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I'm off to sunny South Africa

I will be in sunny South Africa for most of February.

Yay. Sunshine, temperatures in the high twenties, long white deserted beaches, cheap fruit, friends, family, Afrikaans, earthy humour, crazy drivers, bad service, slow internet, chaos, crime and corruption! I can't wait!

I'm not being facetious. I think I've become way too complacent in Japan. You see, third-world countries …

Oh, I know I should be politically correct and refer to them as developing countries, but to hell with that. I need to practice blunt speech now that I'm going back. SA is a banana republic. It just happens to be exceptionally beautiful and relatively more efficient than other banana republics in Africa.

Anyway, you see, life in a banana republic has its own joys: energy, vitality, unpredictability, spontaneity, madness, laughter, creativity, warmth, no rules, no restrictions, no manners, danger, excitement, adrenaline.

SA is not a safety country, but it's my home, and it's good to be going back.

Beautiful Cape-Dutch architecture in Stellenbosch

I haven't been to SA for three years. I used to resent trips back home, mostly due to the expensive airline ticket and the hideously long journey: 26 hours of economy hell, a total of 36 hours from door to door. This time, though, I'm looking forward to it. I haven't enjoyed a summer in South African for many years.

I will stay in a small coastal town called Kleinmond, which is near a bigger town called Hermanus. That part of South Africa is called the Whale Coast. It's a breeding ground for the southern right whale, which makes it one of the best whale-viewing spots in the world.

You will understand why I don't tell random strangers in Kleinmond that I live in whale-hunting&munching Japan. (Let me state for the record: if a species isn't endangered, I see no reason why it can't be eaten. There's no moral distinction between killing a dumb cow, a cute bunny and a majestic whale. Personally I eat no seafood, and meat perhaps once a fortnight and only when dining out; but if you want to eat McDonalds or whale sashimi every day, どうぞ!)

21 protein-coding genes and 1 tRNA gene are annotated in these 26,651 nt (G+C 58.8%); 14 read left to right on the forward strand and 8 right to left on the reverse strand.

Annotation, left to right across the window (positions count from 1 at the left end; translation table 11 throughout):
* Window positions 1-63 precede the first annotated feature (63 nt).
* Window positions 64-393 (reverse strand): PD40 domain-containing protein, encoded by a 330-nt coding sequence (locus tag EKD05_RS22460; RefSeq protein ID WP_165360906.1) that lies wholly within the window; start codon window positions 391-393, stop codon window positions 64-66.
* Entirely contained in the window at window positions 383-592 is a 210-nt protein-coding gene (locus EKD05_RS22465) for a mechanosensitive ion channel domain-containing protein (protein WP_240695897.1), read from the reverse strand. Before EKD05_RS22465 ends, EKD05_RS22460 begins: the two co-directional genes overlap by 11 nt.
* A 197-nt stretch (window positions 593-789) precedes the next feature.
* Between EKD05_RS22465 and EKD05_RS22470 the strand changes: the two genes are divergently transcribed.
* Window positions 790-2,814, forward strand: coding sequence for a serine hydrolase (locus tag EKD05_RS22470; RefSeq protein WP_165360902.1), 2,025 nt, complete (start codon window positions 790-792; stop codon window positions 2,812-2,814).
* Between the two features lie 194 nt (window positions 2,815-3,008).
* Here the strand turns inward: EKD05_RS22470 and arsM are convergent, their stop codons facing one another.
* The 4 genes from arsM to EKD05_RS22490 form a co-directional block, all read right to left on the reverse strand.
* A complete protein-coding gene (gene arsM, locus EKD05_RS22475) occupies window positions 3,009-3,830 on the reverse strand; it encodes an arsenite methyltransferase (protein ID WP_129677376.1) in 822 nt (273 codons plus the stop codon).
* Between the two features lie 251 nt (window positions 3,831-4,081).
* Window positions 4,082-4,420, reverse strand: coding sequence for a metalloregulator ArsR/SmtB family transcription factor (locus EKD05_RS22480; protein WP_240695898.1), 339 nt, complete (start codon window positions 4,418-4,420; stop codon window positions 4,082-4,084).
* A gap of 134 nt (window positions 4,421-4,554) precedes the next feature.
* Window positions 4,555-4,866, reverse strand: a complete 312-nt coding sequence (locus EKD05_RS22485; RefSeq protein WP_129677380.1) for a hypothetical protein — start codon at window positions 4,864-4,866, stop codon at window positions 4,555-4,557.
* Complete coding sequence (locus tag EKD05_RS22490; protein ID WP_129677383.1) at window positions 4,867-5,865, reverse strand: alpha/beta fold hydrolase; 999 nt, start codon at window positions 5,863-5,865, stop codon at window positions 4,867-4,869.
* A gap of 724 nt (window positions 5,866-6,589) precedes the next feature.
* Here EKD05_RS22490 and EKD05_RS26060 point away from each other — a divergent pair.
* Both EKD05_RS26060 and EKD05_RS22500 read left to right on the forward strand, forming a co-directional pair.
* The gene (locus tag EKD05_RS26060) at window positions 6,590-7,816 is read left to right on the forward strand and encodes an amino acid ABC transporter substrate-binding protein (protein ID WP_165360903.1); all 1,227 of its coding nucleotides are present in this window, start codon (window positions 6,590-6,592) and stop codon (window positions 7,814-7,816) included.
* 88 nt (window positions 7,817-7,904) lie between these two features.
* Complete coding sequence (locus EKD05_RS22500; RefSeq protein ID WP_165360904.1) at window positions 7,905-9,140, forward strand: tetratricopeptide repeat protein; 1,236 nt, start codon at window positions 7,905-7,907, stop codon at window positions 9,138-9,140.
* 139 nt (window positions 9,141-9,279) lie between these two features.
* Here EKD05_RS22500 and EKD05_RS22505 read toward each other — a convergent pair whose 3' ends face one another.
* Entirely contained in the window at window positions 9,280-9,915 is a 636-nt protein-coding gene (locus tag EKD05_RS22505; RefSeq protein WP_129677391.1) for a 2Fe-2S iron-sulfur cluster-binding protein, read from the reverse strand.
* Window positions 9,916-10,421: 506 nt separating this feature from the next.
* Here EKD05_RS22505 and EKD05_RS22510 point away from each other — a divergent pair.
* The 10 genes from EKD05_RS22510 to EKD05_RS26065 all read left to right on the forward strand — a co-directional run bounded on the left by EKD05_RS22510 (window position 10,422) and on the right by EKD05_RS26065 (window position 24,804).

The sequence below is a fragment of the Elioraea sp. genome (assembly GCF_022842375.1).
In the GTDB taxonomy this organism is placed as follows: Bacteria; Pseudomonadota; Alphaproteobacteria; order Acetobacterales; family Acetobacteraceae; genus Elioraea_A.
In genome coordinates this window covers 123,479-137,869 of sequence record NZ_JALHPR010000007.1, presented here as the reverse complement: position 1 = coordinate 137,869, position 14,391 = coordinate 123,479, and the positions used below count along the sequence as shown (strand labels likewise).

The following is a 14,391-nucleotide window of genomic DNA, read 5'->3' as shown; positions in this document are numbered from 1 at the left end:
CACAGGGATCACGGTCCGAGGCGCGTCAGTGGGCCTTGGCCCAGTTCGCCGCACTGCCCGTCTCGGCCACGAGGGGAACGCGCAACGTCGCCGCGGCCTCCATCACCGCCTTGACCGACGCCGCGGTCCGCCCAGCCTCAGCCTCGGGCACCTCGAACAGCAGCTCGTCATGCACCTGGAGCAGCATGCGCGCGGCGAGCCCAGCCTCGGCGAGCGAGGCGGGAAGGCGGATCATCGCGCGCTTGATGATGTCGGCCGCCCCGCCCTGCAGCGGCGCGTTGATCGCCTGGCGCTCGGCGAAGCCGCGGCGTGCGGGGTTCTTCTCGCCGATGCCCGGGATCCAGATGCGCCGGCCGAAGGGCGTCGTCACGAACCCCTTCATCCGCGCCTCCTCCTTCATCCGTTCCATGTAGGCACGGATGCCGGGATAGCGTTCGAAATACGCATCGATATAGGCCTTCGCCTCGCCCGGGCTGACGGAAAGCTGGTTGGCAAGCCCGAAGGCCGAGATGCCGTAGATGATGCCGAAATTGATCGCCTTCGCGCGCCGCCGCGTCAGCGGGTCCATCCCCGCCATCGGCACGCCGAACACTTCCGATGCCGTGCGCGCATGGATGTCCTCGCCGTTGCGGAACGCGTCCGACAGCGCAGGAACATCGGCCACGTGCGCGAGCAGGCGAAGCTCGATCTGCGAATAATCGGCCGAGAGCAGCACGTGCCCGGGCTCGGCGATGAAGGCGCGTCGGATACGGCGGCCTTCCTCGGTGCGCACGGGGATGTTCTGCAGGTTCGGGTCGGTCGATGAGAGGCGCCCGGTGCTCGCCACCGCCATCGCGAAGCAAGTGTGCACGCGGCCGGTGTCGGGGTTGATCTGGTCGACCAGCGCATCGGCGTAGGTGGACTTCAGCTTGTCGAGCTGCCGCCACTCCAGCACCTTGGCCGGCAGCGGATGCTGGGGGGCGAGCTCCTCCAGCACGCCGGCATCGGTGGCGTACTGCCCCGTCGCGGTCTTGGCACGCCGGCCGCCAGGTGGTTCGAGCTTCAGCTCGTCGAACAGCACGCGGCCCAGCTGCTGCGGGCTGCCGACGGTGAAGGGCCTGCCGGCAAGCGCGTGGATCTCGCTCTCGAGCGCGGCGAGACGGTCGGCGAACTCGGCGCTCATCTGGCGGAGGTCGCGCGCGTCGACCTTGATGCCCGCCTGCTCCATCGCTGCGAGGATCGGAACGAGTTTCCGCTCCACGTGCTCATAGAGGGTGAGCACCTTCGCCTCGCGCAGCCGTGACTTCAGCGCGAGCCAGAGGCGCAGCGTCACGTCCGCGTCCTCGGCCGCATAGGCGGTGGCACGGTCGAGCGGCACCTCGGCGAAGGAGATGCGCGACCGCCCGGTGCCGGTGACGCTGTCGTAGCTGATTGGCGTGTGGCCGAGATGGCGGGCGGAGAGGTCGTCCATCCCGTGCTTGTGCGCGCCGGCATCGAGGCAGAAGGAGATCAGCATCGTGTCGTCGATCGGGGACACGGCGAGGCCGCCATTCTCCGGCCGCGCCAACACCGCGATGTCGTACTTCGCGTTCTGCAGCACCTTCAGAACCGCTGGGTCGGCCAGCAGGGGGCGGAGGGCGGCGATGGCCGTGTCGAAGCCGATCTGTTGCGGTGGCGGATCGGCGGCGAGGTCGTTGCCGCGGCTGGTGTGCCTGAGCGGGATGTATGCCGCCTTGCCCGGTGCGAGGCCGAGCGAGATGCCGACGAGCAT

Kleinmond is also famous for its fynbos. The so-called Cape Floral Kingdom, the smallest of the world's six floral kingdoms, covers only 0.5% of the area of Africa but is home to nearly 20% of the continent’s flora.

Proteas in Kleinmond

So this time I'm taking my big camera with me. I want to take photos of our beaches, our flowers, our food. I won't be able to see whales – wrong season for that – but I might be able to snap a fairly huge human. There are plenty in SA.

I'm going to go offline this coming weekend. I won't access the web while I'm gone. Sometimes real life is more important than the virtual world, and anyway, the internet in SA is so slow that it turns me into a gibbering wreck within ten minutes. That's how long it takes for Google's home page to load.

I'm also going to disable comments before I leave, because I'm sick of the vile spam comments I've been getting.

Totsiens, almal. Goodbye, all. Stay warm, and talk to you again … I dunno when … I'm already on Africa time!

I don't have good photos of my home-home, because I've never lugged my big camera halfway around the world, but here goes:

The coastal road from Cape Town to Kleinmond

Kleinmond's beach, with Table Mountain far away in the distance

Table Mountain again, this time from the vineyards above Stellenbosch

Stellenbosch: blue sky, blue mountains

Also lots of vineyards and damn good wine!

University of Stellenbosch

Lanzerac, a Stellenbosch wine farm that was established in 1692

This map shows you where I grew up: the Western Cape of South Africa. I was born in Worcester, studied in Stellenbosch, worked in Cape Town, then lived in Johannesburg for several years and finally returned to Stellenbosch. After I moved to Japan, my oldest sister, her family and my mother moved to Kleinmond. That's where I will spend most of my holiday.


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